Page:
A few words of caution before you try your testing. Since hypothermia is difficult to recognize in oneself, you want a trained paddling partner with you with the ability to help you. This partner needs to monitor your chill factor and your mental state. You also want to do all testing very close to a shoreline that is swimmer friendly. I have tested lots of clothing variations swimming back and forth in front of a beach on a cold lake. I swam back and forth because I paced out my planned swimming distance to be twenty laps in front of the beach. My practice swimming distance was equal to the distance from the center of the lake to the shoreline.
I recommend that all testing be done very close to shore, because when all else fails just swim the few yards to shore to get out of the water. You are also testing more than your immersion time. You are testing how warm your clothing keeps you once you are out of the water and paddling for at least thirty minutes. Having wet paddle gear on a windy day can chill you down as the day goes on. That is why you need to experiment with wind protection layers on those windy days.
When you have decided which clothing to test, here are some ways to start gauging if your clothing will be adequate for your anticipated immersion time.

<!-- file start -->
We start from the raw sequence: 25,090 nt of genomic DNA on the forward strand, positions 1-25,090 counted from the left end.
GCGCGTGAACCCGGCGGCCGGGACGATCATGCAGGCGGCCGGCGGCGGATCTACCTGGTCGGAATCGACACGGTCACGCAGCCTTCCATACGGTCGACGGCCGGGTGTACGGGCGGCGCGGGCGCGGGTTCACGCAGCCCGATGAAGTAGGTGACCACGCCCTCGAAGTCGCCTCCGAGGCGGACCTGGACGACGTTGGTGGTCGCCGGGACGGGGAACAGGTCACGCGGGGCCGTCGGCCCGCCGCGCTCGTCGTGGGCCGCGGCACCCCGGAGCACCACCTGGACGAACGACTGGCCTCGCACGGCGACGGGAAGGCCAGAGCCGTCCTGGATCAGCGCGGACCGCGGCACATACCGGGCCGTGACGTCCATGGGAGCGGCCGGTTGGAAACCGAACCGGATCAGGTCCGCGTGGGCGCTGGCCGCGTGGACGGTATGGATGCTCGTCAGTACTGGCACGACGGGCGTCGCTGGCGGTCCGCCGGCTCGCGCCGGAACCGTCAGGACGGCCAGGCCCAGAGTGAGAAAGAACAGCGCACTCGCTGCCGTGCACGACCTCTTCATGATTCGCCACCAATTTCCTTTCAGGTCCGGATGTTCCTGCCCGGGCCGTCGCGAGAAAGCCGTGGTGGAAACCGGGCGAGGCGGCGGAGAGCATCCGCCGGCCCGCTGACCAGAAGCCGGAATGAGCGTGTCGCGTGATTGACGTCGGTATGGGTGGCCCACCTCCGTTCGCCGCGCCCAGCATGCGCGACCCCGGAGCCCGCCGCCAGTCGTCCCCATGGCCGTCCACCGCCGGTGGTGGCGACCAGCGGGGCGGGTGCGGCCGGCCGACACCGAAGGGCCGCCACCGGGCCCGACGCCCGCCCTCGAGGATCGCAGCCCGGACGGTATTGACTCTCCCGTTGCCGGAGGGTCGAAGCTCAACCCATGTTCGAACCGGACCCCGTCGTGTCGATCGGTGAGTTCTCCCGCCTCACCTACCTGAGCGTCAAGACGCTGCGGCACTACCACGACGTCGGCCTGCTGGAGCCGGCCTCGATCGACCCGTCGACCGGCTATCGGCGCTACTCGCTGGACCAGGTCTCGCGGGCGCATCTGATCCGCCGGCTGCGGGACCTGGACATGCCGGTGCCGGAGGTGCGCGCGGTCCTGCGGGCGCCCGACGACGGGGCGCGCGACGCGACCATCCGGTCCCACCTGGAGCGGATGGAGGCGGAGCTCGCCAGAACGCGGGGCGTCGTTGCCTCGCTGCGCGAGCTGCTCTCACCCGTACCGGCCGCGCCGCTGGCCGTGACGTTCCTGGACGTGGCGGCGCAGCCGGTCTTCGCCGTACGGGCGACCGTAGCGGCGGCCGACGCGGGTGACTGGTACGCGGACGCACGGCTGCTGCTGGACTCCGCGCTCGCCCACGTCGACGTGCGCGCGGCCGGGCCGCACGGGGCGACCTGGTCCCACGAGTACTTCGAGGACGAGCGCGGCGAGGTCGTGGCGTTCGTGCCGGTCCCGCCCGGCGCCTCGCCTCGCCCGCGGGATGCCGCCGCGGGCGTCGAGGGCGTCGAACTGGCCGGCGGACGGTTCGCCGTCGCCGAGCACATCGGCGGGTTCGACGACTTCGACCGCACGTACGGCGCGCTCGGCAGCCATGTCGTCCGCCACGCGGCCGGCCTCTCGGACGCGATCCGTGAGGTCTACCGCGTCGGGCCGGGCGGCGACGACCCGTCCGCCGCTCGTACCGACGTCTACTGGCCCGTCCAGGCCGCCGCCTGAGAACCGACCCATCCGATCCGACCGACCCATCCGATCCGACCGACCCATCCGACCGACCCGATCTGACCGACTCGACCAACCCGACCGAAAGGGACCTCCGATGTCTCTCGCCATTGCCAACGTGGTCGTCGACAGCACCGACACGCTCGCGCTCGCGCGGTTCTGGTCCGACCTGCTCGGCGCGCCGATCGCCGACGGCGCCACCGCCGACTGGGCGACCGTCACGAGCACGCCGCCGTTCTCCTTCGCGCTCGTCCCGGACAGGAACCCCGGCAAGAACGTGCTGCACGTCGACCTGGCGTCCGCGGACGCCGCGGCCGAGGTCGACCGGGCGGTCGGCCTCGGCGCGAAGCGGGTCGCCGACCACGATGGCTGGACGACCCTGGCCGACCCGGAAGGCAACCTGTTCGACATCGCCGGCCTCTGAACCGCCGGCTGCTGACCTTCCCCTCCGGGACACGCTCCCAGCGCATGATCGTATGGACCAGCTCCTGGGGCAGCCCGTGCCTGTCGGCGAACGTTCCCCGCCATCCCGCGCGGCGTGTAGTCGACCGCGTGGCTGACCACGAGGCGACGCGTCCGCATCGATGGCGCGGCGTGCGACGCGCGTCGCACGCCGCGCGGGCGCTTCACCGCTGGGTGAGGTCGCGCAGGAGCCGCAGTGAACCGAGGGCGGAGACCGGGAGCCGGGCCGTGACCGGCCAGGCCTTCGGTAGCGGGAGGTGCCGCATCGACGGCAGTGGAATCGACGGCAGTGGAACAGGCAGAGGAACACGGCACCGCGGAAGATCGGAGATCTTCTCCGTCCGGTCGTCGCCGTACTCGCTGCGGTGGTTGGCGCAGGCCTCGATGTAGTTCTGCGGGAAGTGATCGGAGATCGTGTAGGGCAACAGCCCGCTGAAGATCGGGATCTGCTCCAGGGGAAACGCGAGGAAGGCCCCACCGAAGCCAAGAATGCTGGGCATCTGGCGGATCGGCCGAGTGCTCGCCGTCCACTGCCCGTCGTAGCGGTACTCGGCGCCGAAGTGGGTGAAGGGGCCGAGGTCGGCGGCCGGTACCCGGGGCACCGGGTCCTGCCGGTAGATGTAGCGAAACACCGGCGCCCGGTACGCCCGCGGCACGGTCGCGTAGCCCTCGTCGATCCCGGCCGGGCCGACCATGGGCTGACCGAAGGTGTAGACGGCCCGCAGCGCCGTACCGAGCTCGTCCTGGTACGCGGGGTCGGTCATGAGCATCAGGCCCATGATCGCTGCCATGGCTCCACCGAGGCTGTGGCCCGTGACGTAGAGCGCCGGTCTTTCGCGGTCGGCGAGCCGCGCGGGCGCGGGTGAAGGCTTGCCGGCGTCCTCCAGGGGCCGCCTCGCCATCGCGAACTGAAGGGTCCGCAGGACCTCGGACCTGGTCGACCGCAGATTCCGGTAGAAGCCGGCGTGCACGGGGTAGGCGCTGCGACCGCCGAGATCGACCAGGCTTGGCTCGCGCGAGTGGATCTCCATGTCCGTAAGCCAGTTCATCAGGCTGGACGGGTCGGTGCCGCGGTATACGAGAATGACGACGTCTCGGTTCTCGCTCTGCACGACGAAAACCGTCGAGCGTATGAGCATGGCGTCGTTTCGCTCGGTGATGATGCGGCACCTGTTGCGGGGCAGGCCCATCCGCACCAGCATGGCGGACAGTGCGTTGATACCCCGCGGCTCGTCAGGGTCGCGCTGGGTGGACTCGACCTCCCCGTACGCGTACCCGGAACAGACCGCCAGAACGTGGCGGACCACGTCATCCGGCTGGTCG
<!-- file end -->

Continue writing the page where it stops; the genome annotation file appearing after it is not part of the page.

1) Capsize and slowly get back into your kayak with your normal recovery technique. Once you are back in your boat capsize and do it again. After the second recovery, paddle back and forth along the shore for 30 minutes to see if you are getting chilled.
2) If you are a small lake paddler, then you may want to try the testing idea I mentioned earlier. Check to see if your clothing will keep you warm if you swam the same distance from the middle of the lake to shore, but swimming that distance along the shoreline.
3) You may also want to test how long you can sit in the water motionless, before you start feeling chilled. This could be simulating any of the following:
A- cannot get back into your boat and floating until you get outside help